Is their situation any different, though, than Marni Nixon singing Audrey Hepburn’s part in the film version of My Fair Lady? Nixon didn’t get a screen credit: “Miss Hepburn’s Vocal Performance By…” But actually it is different than the Milli Vanilli situation, because there was no real effort to conceal the fact that Nixon was the singer. Milli Vanilli and the tawdry crew behind them, simply lied. I often think about the climactic scene in Singin’ In the Rain, where Kathy Selden (Debbie Reynolds’ character) is forced to stand behind a curtain to sing for the hopelessly lame non-singer Lina Lamont (played wonderfully by Jean Hagen), who is lip-synching before a live audience until it all unravels and she is exposed as a fraud! “It was Kathy Selden all the time!” dashing singer/actor Don Lockwood (Gene Kelly) finally announces to the crowd, who immediately embraces Selden and makes her a star, one supposes. Funny, I don’t recall the actual Milli Vanilli singers getting the star treatment after that deceit was revealed. The movies are so much simpler.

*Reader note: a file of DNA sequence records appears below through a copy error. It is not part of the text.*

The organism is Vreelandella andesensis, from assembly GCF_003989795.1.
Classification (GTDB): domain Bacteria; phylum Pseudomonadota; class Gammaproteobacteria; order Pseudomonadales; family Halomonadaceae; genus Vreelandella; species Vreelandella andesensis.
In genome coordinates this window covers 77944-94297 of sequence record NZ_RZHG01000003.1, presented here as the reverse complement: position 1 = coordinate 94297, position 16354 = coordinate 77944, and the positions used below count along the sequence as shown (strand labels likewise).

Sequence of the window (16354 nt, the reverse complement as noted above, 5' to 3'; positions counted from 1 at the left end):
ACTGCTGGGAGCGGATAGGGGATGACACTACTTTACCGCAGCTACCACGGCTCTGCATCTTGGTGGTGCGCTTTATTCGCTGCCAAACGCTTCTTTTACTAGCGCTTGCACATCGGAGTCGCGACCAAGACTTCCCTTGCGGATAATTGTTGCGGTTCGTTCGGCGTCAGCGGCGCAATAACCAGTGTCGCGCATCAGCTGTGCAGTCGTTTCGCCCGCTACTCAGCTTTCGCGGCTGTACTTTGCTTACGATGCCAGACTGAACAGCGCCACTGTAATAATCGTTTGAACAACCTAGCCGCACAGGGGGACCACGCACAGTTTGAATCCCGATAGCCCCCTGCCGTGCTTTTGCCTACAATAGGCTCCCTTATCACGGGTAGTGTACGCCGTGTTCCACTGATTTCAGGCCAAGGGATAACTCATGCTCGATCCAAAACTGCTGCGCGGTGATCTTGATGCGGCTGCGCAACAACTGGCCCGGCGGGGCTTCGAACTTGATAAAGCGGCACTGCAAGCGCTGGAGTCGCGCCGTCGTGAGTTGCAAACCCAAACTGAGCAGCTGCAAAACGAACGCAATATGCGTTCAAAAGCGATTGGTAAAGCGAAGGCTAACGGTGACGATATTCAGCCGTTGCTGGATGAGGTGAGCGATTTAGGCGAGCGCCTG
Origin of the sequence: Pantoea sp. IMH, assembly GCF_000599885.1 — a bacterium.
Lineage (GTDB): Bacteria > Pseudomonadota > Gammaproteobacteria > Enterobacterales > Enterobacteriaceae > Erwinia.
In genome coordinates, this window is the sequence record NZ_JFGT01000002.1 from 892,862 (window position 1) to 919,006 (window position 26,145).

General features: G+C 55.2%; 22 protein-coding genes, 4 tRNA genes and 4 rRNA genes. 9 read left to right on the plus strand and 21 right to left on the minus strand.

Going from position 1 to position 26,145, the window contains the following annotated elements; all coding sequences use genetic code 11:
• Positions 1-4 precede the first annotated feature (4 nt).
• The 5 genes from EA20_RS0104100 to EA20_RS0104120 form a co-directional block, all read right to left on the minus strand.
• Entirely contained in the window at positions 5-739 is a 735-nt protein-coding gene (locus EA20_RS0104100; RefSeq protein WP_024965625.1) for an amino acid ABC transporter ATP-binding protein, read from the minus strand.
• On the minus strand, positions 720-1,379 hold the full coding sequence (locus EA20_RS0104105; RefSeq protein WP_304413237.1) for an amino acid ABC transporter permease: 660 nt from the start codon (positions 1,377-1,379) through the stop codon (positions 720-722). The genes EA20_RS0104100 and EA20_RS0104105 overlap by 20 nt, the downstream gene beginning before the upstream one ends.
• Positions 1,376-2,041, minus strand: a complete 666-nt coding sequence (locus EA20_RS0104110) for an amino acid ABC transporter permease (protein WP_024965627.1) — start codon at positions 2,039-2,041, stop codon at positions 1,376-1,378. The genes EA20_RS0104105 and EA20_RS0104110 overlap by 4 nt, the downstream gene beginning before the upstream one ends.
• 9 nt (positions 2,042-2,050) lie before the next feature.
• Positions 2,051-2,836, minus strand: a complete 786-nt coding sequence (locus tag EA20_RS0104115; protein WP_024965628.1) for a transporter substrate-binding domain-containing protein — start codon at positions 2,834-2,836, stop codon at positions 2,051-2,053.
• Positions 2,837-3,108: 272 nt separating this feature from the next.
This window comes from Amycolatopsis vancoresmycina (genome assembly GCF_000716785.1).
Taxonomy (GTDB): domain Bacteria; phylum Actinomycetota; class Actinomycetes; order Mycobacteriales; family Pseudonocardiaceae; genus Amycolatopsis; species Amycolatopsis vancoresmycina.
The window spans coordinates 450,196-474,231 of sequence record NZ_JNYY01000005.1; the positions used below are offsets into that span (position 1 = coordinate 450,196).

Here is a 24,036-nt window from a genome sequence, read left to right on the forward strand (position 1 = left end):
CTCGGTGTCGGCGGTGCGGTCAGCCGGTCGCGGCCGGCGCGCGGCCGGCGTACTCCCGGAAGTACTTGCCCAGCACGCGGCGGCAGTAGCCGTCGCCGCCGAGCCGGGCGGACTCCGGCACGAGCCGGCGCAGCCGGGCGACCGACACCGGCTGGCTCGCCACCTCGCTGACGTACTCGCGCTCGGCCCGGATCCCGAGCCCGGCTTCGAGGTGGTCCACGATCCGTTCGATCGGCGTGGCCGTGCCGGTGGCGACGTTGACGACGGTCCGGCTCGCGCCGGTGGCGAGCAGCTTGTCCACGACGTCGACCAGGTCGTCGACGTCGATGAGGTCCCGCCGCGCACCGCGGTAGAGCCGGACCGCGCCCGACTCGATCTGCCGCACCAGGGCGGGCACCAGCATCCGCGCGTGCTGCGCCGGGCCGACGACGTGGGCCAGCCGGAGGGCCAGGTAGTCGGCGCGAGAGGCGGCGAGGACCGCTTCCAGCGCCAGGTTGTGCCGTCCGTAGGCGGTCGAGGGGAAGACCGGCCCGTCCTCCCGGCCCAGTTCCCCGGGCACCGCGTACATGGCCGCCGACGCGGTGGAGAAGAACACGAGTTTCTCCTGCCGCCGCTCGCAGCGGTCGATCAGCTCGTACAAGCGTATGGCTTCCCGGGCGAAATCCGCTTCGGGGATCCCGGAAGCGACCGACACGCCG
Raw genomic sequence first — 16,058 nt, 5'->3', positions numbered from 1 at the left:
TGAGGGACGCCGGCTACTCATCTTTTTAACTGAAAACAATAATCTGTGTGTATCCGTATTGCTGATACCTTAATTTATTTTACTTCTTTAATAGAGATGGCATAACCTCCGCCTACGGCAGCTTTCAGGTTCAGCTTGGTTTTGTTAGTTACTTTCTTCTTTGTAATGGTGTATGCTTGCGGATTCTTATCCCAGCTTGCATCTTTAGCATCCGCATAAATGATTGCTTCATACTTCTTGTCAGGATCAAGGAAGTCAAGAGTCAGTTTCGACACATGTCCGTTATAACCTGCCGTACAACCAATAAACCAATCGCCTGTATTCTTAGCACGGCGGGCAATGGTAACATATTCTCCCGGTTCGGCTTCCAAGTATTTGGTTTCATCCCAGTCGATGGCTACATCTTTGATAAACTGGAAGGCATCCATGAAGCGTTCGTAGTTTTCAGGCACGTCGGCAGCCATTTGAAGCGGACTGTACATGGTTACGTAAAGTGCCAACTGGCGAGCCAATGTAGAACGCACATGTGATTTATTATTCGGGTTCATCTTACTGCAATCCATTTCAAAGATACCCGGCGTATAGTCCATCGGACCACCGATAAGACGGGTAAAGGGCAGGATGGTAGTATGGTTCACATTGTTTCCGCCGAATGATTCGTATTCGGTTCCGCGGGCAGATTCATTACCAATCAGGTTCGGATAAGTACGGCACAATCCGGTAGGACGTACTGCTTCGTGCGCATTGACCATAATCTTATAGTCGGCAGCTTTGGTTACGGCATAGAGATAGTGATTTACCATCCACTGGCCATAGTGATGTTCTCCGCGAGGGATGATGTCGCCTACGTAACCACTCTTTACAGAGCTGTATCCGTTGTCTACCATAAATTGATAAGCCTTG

Getting back to pitch correction…not surprisingly, there have been whisperings and suspicions about this or that singer, mostly in the pop music arena, where slickness rules the day and perfection often trumps genuine passion. Take Britney Spears…please! And don’t bring her back! Now, I have no idea whether her producers used some pitch correction on her. And the reason I don’t know is because I’m not sure I’ve ever actually heard her sing. If you’ve ever watched any of her cable TV specials, they are so phony-baloney lip-synched it’s laughable…but even more, it’s pathetic. I can’t believe a cable network would pay big money for what is so obviously a pre-taped entertainment. It’s sad, too, that moms and dads shell out big money for their daughters to see this sort of canned nonsense in arenas. But even on her albums, it’s difficult to tell where the real Britney is: her vocals are usually altered with this or that effect and then hidden in the middle of endless layers of background vocals by people who really can sing. Get me Britney on a stage with a single acoustic guitar or piano, have her sing her songs unadorned, and I will happily retract my cynical diatribe…which will then revert to her producers, who are clearly not serving her well.